Cynthia Khamala Wangamati
Researcher, Centre for Medical Ethics at UiO
Susana María Vidal
Guest Researcher at UiO
Susana M. Vidal is a medical doctor (Cordoba University, 1982) with specialization in internal medicine. She is also a specialist in Fundamental Bioethics and holds a Master in Bioethics (University of Chile, 2002). Since April 2021 she is guest researcher at Centre for Medical Ethics, University of Oslo. In September 2021 Vidal was elected president of Redbioetica UNESCO, (the UNESCO Latin America and the Caribbean network on Bioethics). She serves as adviser of several National Bioethics Committees in Latin America. From February 2008 to December 2021 Vidal worked as Program Specialist for Latin America and the Caribbean in Bioethics and Ethics of Science at the UNESCO, Montevideo Regional Office, Uruguay (2008-2020). At present she is also member of the Ethics and Human Rights Committee for COVID 19 (Ministry of Health, Argentina). From 2005-till April 2021 Vidal was the general coordinator of the Lifelong Learning Program in Bioethics and Research Ethics of Redbioética UNESCO. Vidal is guest lecturer at several Latin-Americans universities and she has published extensively in bioethics.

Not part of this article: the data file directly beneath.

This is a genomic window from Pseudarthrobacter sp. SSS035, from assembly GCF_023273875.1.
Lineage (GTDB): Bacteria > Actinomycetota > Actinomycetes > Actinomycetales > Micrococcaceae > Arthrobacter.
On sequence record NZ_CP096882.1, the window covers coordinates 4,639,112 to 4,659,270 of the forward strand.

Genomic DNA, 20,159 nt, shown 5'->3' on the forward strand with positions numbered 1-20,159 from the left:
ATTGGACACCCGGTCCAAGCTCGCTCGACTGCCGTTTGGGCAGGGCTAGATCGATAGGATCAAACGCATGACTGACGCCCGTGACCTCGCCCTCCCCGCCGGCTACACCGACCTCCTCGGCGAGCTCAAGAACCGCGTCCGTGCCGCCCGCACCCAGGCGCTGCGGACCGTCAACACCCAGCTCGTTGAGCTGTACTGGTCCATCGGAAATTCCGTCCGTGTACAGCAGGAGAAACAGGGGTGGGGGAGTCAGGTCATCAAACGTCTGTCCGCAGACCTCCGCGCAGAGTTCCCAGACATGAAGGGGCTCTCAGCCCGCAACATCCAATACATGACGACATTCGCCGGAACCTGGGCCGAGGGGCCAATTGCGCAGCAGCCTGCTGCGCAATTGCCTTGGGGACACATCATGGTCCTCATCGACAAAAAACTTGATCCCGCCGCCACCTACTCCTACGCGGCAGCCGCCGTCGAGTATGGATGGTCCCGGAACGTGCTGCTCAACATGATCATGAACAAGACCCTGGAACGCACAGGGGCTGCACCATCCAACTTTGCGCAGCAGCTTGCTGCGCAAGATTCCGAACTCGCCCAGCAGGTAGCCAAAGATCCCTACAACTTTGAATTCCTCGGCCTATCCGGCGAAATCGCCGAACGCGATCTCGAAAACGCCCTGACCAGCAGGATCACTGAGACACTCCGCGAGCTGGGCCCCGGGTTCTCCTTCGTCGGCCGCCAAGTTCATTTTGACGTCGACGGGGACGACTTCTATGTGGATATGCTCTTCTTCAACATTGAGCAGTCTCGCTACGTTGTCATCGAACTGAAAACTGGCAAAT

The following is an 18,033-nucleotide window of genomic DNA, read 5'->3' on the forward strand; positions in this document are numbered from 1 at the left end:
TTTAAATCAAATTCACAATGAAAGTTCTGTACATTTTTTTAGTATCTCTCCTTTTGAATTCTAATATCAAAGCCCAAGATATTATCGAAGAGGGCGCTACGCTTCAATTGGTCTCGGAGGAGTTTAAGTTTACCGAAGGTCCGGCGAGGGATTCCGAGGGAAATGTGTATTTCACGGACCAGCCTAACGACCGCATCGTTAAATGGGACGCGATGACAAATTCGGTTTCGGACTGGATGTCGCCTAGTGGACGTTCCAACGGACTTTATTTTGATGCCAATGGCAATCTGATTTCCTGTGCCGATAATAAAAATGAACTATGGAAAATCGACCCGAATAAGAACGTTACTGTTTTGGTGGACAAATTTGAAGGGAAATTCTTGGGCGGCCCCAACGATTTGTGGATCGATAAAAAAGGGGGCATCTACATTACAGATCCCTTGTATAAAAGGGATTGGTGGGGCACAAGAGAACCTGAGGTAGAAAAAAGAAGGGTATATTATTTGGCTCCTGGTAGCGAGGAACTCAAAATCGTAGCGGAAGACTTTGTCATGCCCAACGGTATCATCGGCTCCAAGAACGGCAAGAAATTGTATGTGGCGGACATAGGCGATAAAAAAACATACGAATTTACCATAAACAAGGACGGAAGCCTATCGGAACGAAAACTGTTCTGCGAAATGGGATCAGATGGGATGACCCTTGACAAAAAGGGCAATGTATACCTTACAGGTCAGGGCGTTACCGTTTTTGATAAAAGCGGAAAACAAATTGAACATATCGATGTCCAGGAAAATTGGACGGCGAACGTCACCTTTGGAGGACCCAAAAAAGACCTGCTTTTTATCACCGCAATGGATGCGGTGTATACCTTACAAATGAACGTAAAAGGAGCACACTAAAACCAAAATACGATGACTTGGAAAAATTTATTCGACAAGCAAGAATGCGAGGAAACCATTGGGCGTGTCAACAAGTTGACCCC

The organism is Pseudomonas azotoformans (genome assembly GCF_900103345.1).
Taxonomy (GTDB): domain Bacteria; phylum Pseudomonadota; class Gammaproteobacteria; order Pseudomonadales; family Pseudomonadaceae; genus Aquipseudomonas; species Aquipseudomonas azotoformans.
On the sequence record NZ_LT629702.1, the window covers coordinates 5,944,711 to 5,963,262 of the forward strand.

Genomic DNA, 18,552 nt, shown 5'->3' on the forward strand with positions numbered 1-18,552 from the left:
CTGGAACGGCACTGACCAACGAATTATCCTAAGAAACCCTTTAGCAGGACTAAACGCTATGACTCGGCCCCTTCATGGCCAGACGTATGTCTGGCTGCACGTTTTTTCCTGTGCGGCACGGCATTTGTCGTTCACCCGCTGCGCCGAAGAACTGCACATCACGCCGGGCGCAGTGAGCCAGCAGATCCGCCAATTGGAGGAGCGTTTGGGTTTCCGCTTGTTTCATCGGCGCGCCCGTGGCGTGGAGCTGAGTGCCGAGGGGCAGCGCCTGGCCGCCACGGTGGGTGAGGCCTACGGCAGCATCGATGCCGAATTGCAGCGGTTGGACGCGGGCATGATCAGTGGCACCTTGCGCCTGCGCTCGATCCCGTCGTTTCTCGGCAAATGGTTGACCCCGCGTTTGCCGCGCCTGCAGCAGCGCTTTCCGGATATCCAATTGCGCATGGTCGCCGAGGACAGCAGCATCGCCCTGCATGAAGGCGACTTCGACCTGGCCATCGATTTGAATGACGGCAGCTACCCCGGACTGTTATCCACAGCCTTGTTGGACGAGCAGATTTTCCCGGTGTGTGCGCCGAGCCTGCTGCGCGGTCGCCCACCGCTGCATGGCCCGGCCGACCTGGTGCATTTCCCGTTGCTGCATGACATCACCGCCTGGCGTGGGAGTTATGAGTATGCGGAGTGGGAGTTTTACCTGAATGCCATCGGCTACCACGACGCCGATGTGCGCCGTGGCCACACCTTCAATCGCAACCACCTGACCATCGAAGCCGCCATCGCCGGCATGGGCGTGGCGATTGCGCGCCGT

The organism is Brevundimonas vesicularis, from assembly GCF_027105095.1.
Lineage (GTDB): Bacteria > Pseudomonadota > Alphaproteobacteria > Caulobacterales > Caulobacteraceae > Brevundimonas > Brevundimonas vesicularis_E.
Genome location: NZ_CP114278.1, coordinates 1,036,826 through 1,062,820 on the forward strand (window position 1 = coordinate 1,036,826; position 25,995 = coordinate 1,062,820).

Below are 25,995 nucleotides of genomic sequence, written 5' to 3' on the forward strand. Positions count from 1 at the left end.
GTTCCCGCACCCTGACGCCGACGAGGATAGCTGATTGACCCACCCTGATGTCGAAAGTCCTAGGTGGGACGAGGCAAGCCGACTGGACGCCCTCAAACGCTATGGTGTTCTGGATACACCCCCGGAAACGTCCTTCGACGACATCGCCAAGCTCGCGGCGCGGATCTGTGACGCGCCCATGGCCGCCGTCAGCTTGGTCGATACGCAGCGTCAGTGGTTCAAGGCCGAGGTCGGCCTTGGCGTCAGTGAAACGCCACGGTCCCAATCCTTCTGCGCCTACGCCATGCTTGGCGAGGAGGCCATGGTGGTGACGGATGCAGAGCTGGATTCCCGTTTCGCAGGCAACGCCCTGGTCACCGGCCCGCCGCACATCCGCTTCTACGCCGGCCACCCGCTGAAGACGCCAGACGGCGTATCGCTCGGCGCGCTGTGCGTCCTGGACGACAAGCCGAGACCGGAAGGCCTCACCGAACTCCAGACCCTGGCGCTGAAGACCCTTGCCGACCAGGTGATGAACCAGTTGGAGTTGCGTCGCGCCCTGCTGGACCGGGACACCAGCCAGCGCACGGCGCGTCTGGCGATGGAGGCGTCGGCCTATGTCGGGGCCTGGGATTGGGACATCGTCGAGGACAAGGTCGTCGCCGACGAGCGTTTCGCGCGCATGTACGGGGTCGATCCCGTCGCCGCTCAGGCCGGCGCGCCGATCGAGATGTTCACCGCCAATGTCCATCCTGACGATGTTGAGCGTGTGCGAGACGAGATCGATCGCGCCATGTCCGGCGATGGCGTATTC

Shereen Cox Née Dawkins
Doctoral Research Fellow, Centre for Medical Ethics at UiO
Shereen Dawkins Cox graduated with a Bachelor of Pharmacy degree from the University of Technology, Jamaica in 2004 and Honors Diploma from the same University in 1998. She also received a Master of Arts in Healthcare Ethics and Law from the University of Manchester, UK. Since 2019, she is a doctoral research fellow and part-time lecturer at the Centre for Medical Ethics, University of Oslo. She also lectures pharmacy and research ethics at the Universities of the West Indies and Technology (Jamaica). She is the current President of the Bioethics Society of the English speaking Caribbean (BSEC) and a member of the Executive of Redbioetica UNESCO, (the UNESCO Latin America and the Caribbean network on Bioethics). She is also the immediate past- President of the Jamaica Association of Private Pharmacy Owners and former Executive member of the Pharmaceutical Society of Jamaica and the National Bioethics Committee. She worked as a Pharmacy Inspector with the Pharmacy Council of Jamaica and eventually was appointed a member of the same Council where she chaired the Standards Committee. She was an adjunct lecturer at Excelsior Community College School of Nursing where she taught Pharmacology.